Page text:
Tooth pain: Here are 5 reasons your teeth hurt, except a cavity
There is nothing that bothers you more or is borderline debilitating than tooth pain. Other than the peeving pain comes the horrifying reality that in the near future you will have to visit the dentist! The mere thought of novocaine, those sharp instruments, a root canal and a three-day recovery process is absolutely daunting! On the bright side though, you can take off work, pick out your Netflix cue, lie in bed all day and eat ice creams for breakfast, lunch and dinner! Before you jump with joy, it’s important to find out the reasons why your tooth hurts. Other than a cavity, a toothache or pain can be an outcome of a countless number of reasons. This is why, a person should be discerning and pay attention to the type of pain it is, when it’s happening and where it comes from.
Before unnecessary anxiety dawns on you, we have pinpointed few reasons for discomfort other than a cavity:
- Tooth Sensitivity – If you experience sharp pain when you eat or drink hot or cold foods, it may possibly mean that you have a cavity. However, if you have sensitive teeth, it’s not necessarily due to a cavity. Receding gums or thinning of the tooth’s enamel could also result in sensitivity. Here is a link to an article about ‘Some need to know about Tooth Sensitivity!’
- Receding gums – Some people who have sensitive teeth have receding gums which causes the enamel at the gum line to wear away. It’s like losing a protective layer and being exposed to a variety of elements. It’s not lingering pain but the pain pops up every time the tooth comes in contact with hot or cold foods and beverages.
- Periodontal disease – Commonly known as gum disease, this is also a likely culprit behind the pain. Gingivitis, the earliest stage of gum disease, is when the gums get inflamed due to the build-up of bacteria. If left untreated, gingivitis can progress to periodontitis and eventually you could lose your tooth. Besides a visit to the dentist for proper diagnosis, you can determine that your tooth pain is related to gum disease by looking out for the following periodontal symptoms:
- Gum recession
- Bleeding gums
- Bad breath
- Swollen, tender or red gums
- Loose or shifting teeth
This blog will give you more information on just what periodontal disease is.
- Tooth trauma – Trauma to the tooth can range from mild, like a marginally chipped tooth, to an injury which causes one or more teeth to dislodge. Although it seems straightforward, surprisingly, the trauma your tooth incurred could be the result of an accident which took place several years ago too! This can involve falling and hitting the teeth or an accident. Number of events lead to tooth trauma but the common offenders are sports-related injuries or accidents. You will be treated depending on the severity of the injury.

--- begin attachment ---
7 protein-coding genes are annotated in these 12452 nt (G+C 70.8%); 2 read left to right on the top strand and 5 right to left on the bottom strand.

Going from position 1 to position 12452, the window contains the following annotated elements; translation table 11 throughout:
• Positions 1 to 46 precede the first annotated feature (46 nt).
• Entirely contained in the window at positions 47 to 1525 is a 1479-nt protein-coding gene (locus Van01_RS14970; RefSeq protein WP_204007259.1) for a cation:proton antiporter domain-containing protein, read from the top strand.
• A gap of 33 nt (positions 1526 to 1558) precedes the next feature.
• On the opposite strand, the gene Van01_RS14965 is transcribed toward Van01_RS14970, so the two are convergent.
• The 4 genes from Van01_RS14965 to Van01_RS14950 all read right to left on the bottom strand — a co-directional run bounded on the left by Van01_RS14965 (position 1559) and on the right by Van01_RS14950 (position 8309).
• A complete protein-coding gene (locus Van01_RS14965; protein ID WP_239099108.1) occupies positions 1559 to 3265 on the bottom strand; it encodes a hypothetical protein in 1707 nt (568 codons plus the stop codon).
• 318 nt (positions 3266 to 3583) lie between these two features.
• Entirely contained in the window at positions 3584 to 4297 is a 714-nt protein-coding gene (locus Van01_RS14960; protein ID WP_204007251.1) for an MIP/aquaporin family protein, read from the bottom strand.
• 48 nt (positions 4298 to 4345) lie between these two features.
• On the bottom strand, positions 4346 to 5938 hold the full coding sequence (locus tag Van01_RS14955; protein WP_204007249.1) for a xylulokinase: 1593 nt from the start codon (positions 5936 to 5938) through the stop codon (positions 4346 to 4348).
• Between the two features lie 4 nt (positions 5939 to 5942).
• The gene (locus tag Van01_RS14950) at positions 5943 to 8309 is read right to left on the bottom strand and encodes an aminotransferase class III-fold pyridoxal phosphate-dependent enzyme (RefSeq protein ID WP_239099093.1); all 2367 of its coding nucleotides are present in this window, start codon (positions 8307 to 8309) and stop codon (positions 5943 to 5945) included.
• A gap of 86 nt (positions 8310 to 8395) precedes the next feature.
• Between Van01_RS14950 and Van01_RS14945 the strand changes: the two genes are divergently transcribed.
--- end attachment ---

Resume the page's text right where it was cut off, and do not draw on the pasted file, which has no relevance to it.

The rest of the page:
- Sinus infection – Sinus infection can creep up in ways which don’t feel normal, especially during allergy and flu season. This ache during cold weather or when you have a bad cold could be the result of a sinus headache. The sinus cavity sits right on the roof of your teeth. Few distinct signs that it’s only a sinus headache are - pain behind the eye and in their upper teeth and several teeth will ache as opposed to just one. The best way to get relief is to clear your sinuses.
- Abscessed tooth – A severe infection between the gums and the tooth or at the root of the tooth is known as abscessed tooth. A number of factors can cause this painful infection - injury to the tooth, severe tooth decay and gum disease. There are chances that the infection can spread from the root of the tooth to surrounding bones. Go to your dentist to know if your tooth pain is caused by an abscessed tooth.
- Grinding – Clenching or grinding of teeth, known as bruxism also results in tooth pain. Those who grind or clench their jaw infrequently, from time to time are okay. However, those with chronic bruxism have to be careful as it can lead to a number of oral health concerns. Persistently grinding your teeth causes the protective layer of your teeth to wear down which leaves the second layer of your tooth (dentin) exposed. This can lead to extreme sensitivity and even pain. Similarly constantly putting pressure on the teeth will fracture the teeth and if left untreated, eventually you could lose a tooth or teeth.
Read this blog and learn how to stop grinding your teeth.
Last updated on 04 July, 2018.